Any colocation business is very formulaic: plug-in the client’s computers and keep them online. After setup, most of the business is in handling customer accounts, shipping and receiving.
Hosting ASIC hardware is a little bit easier because the hardware is single purpose. The network requirements are minimal. The only moving parts are the fans. The increased power draw and heat output ASIC of hardware presents special challenges, eliminating it as a potential revenue stream for most traditional colocation hosts.
The dominant players in colocation hosting for Bitcoin mining are not large businesses. The space includes suspicious operations, anonymous administrators, questionable business practices and scandal. Most are uninsured, and many even lack redundant power. The atmosphere is somewhat reminiscent of the dark web, or the early days of internet gambling, despite the attitude of the Canadian government being viewed as very favorable towards Bitcoin.
Some of these companies will survive but right now they’re all struggling, either to keep up with demand, fund expansions, or dealing with unforeseen consequences of noise complaints and the real costs of labour. For the largest players, the biggest challenge is the low rates for large accounts. The colocation host is essentially owned by its largest clients — one more reason why I like small accounts.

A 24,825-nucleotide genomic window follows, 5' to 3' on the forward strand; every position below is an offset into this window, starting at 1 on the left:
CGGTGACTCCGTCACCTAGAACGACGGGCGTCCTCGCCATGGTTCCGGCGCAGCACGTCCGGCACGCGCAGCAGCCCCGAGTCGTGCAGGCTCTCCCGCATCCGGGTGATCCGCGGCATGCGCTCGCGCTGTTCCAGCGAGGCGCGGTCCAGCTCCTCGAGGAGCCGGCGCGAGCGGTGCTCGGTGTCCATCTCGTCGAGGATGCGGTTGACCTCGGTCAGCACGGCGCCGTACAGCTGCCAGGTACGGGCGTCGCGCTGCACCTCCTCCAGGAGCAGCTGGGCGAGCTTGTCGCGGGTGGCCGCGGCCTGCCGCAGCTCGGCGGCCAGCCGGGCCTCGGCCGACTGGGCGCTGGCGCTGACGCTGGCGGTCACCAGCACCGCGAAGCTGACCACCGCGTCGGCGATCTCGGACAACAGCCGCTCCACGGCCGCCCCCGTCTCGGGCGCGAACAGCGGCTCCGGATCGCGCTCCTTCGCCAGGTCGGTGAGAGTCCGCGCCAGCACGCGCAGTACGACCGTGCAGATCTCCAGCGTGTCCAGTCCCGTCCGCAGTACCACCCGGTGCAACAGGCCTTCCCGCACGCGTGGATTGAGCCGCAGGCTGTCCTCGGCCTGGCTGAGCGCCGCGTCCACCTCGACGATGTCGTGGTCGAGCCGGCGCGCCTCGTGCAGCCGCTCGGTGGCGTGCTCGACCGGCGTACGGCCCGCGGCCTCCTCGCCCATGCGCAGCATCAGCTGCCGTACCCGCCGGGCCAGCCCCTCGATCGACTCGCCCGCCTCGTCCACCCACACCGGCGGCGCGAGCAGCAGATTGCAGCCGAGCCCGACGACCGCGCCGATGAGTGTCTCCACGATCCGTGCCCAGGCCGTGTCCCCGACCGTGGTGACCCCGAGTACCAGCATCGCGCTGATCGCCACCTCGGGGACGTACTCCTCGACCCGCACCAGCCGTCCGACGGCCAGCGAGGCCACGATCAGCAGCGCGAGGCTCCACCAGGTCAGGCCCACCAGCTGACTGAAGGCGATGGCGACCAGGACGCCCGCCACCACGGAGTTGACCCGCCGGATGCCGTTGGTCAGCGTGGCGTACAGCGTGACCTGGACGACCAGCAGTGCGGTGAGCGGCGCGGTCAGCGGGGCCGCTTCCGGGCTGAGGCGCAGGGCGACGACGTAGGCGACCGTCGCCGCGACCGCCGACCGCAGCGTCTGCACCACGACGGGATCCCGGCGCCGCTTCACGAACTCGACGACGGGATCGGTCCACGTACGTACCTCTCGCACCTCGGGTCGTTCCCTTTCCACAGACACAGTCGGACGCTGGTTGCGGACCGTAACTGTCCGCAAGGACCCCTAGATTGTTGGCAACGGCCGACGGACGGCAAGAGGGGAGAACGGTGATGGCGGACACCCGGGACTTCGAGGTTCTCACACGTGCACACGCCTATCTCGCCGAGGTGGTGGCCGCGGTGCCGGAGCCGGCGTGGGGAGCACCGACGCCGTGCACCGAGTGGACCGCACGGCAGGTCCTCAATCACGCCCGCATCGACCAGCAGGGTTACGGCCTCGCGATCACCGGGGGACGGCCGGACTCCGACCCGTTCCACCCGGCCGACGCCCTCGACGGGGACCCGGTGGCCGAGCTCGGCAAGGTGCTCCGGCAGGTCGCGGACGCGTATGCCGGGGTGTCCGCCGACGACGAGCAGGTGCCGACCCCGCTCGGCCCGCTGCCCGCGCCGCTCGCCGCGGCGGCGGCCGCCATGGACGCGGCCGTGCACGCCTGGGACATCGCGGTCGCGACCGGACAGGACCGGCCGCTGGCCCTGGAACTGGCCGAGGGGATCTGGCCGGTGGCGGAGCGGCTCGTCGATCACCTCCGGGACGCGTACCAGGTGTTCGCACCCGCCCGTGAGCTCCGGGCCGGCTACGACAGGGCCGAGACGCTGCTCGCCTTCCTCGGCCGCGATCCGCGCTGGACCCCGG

There is a segment of this colocation market which is fully booked and quite happily living off the profits. That is a short-term but totally valid business model in this market.
It’s very hard to say at this point what the mining business is going to look like in five or ten years. One increasingly important motivation to open mining operations across the globe is that each one represents a share of political control over Bitcoin. It’s possible that we continue to see more numbers of smaller data centers popping up with mining operations, or the market could be dominated by a few large players. At this point it’s anyone’s guess.
The most legitimate player that is openly expanding their ASIC hosting capacity is BTCMeq.
The efficiency of a mining data center is a closely guarded secret. Unlike traditional data centers, an efficient design and the timing of its implementation can make all the difference in the race to success.
There are numerous ways that we can leverage the Canadian climate to implement a passive design that’s superior to most of what is available in the market today.
Please create an account and join the discussion of exactly how we’re going to do this.